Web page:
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my first endo was at Tsali (mountains in NC), it had just rained really good and there as what seemed to be long puddle. Yeah it turned out to be a water break running across the road, it was about 12 inches deep and sent me flying while the bike stayed at the break. the next puddle broke my fall (and the visor on my helmet). The bike was fine.
 

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Funny this post was recently started, I had my first endo yesterday.

Yesterday a friend and I went out for a send-off ride (I'm having a minor surgery tomorrow and I'll be off the bike for a few weeks). On the last leg of our trip (after riding by 3 black bears), we came down this sweet downhill toward the parking lot. Half way down I saw this drop to my right that I was going to ride by - but I really wanted to ride over. I stopped my bike and walked back up the hill to come back down and go over it. My friend stopped to watch, and the funny thing is I said outloud to myself (and my friend heard me) "Please God don't let me get freakin hurt before my operation."

Well, now I'm off. I land the drop, but start to lose my balance and control of the bike - which really wants to continue going downhill - I'm heading toward a tree, and instead of pumping my back brake I nail my front and next thing I know I'm auditiong for the role of Superman. Luckily I walked away with only small scrape and bruise on my right knee, a bruise on my left thigh, and a serious case of laughter.

...Also a great mental instant replay :)

(No one tell my fiance about this though ;) )
 

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I remember my first endo well. It was a log I tried to bunnyhop. I suck at bunnyhopping and plowed my front wheel into it and went right over. The bike landed right beside me. My best endo was on a pretty steep downhill. I hit a hole wrong and launched down the hill, landing on my camelback. I had Time ATACs on the bike and still don't know how I managed to release from them so quickly, maybe the shaved cleats helped. No major injuries in either fall, just the usual cuts, scrapes, and bruises.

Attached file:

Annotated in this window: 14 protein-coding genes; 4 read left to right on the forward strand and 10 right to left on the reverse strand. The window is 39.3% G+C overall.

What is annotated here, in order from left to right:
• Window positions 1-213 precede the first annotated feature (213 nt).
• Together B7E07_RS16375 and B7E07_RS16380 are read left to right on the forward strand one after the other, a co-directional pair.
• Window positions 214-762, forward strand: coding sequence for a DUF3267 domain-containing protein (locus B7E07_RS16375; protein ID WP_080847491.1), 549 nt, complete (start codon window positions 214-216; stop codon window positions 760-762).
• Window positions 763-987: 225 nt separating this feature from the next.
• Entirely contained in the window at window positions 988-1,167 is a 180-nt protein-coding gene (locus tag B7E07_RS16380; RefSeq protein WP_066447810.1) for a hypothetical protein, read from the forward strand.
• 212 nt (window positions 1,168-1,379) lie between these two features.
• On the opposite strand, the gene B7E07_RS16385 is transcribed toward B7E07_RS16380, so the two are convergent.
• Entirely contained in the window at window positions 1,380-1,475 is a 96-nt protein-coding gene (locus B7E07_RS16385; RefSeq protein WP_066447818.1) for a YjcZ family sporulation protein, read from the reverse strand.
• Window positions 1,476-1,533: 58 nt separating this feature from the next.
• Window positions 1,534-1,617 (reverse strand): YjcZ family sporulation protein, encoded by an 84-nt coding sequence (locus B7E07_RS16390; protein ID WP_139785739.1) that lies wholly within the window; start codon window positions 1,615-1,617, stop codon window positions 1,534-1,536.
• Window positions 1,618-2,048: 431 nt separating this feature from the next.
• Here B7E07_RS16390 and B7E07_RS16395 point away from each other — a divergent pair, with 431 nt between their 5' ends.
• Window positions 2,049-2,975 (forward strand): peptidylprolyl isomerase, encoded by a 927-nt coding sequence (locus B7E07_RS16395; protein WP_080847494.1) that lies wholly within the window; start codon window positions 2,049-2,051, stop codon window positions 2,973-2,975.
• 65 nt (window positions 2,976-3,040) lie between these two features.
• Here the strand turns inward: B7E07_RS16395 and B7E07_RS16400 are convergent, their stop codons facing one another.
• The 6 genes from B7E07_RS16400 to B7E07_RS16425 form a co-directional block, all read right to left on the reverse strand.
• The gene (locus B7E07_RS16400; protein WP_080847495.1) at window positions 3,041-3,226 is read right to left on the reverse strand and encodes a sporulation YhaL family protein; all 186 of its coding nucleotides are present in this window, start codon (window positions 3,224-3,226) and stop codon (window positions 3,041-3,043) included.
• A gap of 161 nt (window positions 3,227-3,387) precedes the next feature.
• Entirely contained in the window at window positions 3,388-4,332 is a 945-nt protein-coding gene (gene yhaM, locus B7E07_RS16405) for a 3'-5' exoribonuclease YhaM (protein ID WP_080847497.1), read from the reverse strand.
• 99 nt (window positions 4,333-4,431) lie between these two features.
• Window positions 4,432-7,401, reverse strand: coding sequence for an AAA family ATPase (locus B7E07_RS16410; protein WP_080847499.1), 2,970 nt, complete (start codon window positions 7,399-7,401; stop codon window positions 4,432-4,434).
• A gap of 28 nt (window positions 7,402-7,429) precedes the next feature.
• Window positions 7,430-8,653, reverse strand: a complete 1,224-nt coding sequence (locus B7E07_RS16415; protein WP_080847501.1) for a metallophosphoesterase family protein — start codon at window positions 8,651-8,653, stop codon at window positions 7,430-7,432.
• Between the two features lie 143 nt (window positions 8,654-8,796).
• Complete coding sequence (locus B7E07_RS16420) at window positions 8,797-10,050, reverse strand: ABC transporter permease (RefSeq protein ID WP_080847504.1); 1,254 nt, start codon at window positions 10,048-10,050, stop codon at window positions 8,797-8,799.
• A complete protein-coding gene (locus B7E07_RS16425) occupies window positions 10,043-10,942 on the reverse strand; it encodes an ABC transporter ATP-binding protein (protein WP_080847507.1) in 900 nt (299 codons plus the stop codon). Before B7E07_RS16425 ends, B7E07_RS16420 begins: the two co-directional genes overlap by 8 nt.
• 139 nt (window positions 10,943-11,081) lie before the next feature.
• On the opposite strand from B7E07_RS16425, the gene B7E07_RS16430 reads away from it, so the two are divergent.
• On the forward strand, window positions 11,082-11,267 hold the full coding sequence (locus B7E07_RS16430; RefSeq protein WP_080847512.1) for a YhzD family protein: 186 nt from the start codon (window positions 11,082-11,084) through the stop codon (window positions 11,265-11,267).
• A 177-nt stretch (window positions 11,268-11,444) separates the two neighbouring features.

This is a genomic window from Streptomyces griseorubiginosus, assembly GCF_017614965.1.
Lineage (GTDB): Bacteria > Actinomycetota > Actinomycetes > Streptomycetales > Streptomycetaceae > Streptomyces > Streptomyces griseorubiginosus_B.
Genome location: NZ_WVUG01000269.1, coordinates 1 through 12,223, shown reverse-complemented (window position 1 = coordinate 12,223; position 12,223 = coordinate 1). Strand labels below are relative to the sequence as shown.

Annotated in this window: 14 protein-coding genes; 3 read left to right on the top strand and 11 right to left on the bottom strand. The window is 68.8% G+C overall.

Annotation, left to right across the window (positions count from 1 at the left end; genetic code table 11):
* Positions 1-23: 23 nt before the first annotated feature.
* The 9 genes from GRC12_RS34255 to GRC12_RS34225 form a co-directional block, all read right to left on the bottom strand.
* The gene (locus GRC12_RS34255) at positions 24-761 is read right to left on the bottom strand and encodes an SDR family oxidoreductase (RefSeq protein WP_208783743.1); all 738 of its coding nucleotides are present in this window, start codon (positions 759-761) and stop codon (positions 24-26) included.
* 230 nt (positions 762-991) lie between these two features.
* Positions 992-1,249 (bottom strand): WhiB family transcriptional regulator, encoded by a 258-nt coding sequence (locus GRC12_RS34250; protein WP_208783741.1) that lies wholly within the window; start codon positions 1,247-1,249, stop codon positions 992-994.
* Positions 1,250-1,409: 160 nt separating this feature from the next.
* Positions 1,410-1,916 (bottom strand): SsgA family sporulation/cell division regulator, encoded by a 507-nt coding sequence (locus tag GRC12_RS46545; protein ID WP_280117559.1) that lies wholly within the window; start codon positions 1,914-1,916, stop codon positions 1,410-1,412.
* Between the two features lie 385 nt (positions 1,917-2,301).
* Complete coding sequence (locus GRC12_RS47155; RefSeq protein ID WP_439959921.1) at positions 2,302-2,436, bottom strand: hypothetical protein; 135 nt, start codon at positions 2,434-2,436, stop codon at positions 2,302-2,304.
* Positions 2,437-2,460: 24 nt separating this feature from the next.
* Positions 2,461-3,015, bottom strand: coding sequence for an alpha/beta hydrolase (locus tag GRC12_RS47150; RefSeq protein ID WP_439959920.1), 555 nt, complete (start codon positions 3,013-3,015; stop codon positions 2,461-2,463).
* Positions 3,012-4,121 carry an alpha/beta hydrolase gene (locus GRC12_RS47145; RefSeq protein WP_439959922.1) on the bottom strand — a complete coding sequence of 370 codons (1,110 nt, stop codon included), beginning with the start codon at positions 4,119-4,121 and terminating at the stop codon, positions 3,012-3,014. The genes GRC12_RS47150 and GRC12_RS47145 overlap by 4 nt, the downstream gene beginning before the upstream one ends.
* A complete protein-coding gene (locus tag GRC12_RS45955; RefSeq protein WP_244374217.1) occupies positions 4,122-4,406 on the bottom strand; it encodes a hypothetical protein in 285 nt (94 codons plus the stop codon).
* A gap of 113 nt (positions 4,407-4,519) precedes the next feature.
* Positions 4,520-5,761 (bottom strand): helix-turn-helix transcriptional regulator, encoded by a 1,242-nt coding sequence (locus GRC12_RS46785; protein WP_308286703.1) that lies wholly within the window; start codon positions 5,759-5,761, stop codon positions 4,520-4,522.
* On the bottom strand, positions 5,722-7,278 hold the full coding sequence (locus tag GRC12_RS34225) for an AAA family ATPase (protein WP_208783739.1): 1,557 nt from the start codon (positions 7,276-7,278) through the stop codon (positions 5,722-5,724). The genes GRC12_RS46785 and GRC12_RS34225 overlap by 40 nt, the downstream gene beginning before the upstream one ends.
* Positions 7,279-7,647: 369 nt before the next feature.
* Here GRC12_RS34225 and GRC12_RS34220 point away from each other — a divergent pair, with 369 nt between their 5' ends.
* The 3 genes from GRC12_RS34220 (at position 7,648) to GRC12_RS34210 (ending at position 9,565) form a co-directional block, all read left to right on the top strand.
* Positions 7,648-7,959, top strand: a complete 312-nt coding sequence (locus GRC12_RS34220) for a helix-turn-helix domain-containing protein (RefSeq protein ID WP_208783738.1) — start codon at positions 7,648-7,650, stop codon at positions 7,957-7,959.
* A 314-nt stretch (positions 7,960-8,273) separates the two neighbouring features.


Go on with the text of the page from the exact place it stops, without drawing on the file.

Smokey
 

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Great post. My first endo was a couple of weeks ago. I was leading a group and saw a runner coming towards me. I look back (my first mistake) and try to yell to my friends behind me that a runner is coming. When I look forward I didn't notice a sandy patch, which makes me lose control of my bike. In desperation I grab the brakes, instead of riding it out. I go over the handle bars and only suffered some scrapes and bruises. The worst part was that the runner goes right by me and doesn't stop to see if I was okay. My friends got a good laugh out of it.
 

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I was an endo machine last summer. I was riding a bike that was setup wrong for the trails. I'd endo at least once a week. On one instance, I was on the top of a hill with three other guys chatting before a run down to the valley. I take of first, one pedal stroke later, boom over I go. Much laughter from all on that one. Another time I went over so fast that I cranked through all the gears on the gripshift as my body left the bike. I sold that blasted bike and really haven't had any trouble on the new rig. I did reverse endo (if that's what it's called) earlier this summer. I was climbing a steep rooted section when I lifted the front end to clear a root step while applying power. That front end was up and I was on my back with the bike still attached. Who says you can't wheelie a FS 29er.

The best endo I ever saw was on a twisty trail where I was following another rider. I hear a smack, crack, and an "oomph". As I come around the corner, the rider had his rear wheel caught on a tree on the side of the trail. He was still clipped in with one hand on the ground and another on the tree branch. Apparently he tried to lift the front wheel over a root and came up short. As the rear wheel lifted, he tipped sideways and got hung up on the tree. Unfortunately, this was the only ride where I didn't have a camera this year . . .